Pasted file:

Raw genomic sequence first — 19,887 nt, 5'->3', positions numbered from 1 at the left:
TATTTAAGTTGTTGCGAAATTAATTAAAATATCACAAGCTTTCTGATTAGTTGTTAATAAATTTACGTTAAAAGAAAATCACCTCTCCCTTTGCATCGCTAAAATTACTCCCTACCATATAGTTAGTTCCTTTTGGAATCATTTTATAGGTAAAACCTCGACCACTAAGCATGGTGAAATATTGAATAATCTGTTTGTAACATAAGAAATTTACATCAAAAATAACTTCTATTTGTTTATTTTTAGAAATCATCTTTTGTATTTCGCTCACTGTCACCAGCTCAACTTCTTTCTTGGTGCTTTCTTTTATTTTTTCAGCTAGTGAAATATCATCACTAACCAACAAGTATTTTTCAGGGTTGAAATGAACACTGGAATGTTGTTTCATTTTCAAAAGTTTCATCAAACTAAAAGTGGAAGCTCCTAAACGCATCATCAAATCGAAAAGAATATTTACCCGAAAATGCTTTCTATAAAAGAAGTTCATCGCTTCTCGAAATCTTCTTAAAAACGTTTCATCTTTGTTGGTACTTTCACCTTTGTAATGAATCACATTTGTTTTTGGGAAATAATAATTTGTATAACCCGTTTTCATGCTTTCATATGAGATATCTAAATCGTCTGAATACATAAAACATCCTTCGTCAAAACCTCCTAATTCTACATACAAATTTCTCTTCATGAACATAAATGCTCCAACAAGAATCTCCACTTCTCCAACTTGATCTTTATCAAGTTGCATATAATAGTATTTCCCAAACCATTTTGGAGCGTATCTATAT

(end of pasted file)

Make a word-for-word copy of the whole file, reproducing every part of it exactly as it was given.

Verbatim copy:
Raw genomic sequence first — 19,887 nt, 5'->3', positions numbered from 1 at the left:
TATTTAAGTTGTTGCGAAATTAATTAAAATATCACAAGCTTTCTGATTAGTTGTTAATAAATTTACGTTAAAAGAAAATCACCTCTCCCTTTGCATCGCTAAAATTACTCCCTACCATATAGTTAGTTCCTTTTGGAATCATTTTATAGGTAAAACCTCGACCACTAAGCATGGTGAAATATTGAATAATCTGTTTGTAACATAAGAAATTTACATCAAAAATAACTTCTATTTGTTTATTTTTAGAAATCATCTTTTGTATTTCGCTCACTGTCACCAGCTCAACTTCTTTCTTGGTGCTTTCTTTTATTTTTTCAGCTAGTGAAATATCATCACTAACCAACAAGTATTTTTCAGGGTTGAAATGAACACTGGAATGTTGTTTCATTTTCAAAAGTTTCATCAAACTAAAAGTGGAAGCTCCTAAACGCATCATCAAATCGAAAAGAATATTTACCCGAAAATGCTTTCTATAAAAGAAGTTCATCGCTTCTCGAAATCTTCTTAAAAACGTTTCATCTTTGTTGGTACTTTCACCTTTGTAATGAATCACATTTGTTTTTGGGAAATAATAATTTGTATAACCCGTTTTCATGCTTTCATATGAGATATCTAAATCGTCTGAATACATAAAACATCCTTCGTCAAAACCTCCTAATTCTACATACAAATTTCTCTTCATGAACATAAATGCTCCAACAAGAATCTCCACTTCTCCAACTTGATCTTTATCAAGTTGCATATAATAGTATTTCCCAAACCATTTTGGAGCGTATCTATAT